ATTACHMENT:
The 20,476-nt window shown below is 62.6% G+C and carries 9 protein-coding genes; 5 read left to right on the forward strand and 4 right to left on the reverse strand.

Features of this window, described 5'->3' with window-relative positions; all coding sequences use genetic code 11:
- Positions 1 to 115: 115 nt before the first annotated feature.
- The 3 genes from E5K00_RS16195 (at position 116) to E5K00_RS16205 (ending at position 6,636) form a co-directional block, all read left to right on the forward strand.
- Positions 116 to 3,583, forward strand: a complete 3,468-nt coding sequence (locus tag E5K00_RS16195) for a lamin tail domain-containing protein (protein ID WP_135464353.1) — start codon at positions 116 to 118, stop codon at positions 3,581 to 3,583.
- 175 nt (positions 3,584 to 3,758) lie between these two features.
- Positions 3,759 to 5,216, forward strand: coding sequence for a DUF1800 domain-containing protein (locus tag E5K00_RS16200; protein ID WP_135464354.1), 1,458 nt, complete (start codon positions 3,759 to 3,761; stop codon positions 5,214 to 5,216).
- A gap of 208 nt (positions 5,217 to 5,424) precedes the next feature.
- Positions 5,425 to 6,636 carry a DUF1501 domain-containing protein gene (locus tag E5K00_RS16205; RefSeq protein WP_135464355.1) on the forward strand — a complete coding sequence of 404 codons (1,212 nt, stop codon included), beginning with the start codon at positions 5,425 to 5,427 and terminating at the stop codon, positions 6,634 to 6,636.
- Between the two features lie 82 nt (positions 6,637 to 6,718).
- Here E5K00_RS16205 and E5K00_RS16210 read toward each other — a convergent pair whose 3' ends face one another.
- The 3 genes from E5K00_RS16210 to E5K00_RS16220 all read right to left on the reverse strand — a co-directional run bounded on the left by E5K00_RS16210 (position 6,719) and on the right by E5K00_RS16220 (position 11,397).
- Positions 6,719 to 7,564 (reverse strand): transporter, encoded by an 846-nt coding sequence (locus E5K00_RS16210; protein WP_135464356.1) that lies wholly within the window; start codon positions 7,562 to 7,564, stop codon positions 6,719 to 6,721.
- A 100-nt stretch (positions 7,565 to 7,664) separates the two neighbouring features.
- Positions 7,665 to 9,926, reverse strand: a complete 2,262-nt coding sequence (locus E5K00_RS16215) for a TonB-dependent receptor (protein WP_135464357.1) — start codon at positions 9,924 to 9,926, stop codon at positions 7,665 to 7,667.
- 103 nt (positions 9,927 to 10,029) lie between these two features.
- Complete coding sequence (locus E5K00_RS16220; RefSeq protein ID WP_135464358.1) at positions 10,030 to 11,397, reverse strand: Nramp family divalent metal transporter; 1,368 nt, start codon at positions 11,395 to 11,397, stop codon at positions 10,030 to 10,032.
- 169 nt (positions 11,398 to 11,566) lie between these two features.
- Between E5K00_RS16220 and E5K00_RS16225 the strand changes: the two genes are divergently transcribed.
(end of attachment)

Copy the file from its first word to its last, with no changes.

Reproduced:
The 20,476-nt window shown below is 62.6% G+C and carries 9 protein-coding genes; 5 read left to right on the forward strand and 4 right to left on the reverse strand.

Features of this window, described 5'->3' with window-relative positions; all coding sequences use genetic code 11:
- Positions 1 to 115: 115 nt before the first annotated feature.
- The 3 genes from E5K00_RS16195 (at position 116) to E5K00_RS16205 (ending at position 6,636) form a co-directional block, all read left to right on the forward strand.
- Positions 116 to 3,583, forward strand: a complete 3,468-nt coding sequence (locus tag E5K00_RS16195) for a lamin tail domain-containing protein (protein ID WP_135464353.1) — start codon at positions 116 to 118, stop codon at positions 3,581 to 3,583.
- 175 nt (positions 3,584 to 3,758) lie between these two features.
- Positions 3,759 to 5,216, forward strand: coding sequence for a DUF1800 domain-containing protein (locus tag E5K00_RS16200; protein ID WP_135464354.1), 1,458 nt, complete (start codon positions 3,759 to 3,761; stop codon positions 5,214 to 5,216).
- A gap of 208 nt (positions 5,217 to 5,424) precedes the next feature.
- Positions 5,425 to 6,636 carry a DUF1501 domain-containing protein gene (locus tag E5K00_RS16205; RefSeq protein WP_135464355.1) on the forward strand — a complete coding sequence of 404 codons (1,212 nt, stop codon included), beginning with the start codon at positions 5,425 to 5,427 and terminating at the stop codon, positions 6,634 to 6,636.
- Between the two features lie 82 nt (positions 6,637 to 6,718).
- Here E5K00_RS16205 and E5K00_RS16210 read toward each other — a convergent pair whose 3' ends face one another.
- The 3 genes from E5K00_RS16210 to E5K00_RS16220 all read right to left on the reverse strand — a co-directional run bounded on the left by E5K00_RS16210 (position 6,719) and on the right by E5K00_RS16220 (position 11,397).
- Positions 6,719 to 7,564 (reverse strand): transporter, encoded by an 846-nt coding sequence (locus E5K00_RS16210; protein WP_135464356.1) that lies wholly within the window; start codon positions 7,562 to 7,564, stop codon positions 6,719 to 6,721.
- A 100-nt stretch (positions 7,565 to 7,664) separates the two neighbouring features.
- Positions 7,665 to 9,926, reverse strand: a complete 2,262-nt coding sequence (locus E5K00_RS16215) for a TonB-dependent receptor (protein WP_135464357.1) — start codon at positions 9,924 to 9,926, stop codon at positions 7,665 to 7,667.
- 103 nt (positions 9,927 to 10,029) lie between these two features.
- Complete coding sequence (locus E5K00_RS16220; RefSeq protein ID WP_135464358.1) at positions 10,030 to 11,397, reverse strand: Nramp family divalent metal transporter; 1,368 nt, start codon at positions 11,395 to 11,397, stop codon at positions 10,030 to 10,032.
- 169 nt (positions 11,398 to 11,566) lie between these two features.
- Between E5K00_RS16220 and E5K00_RS16225 the strand changes: the two genes are divergently transcribed.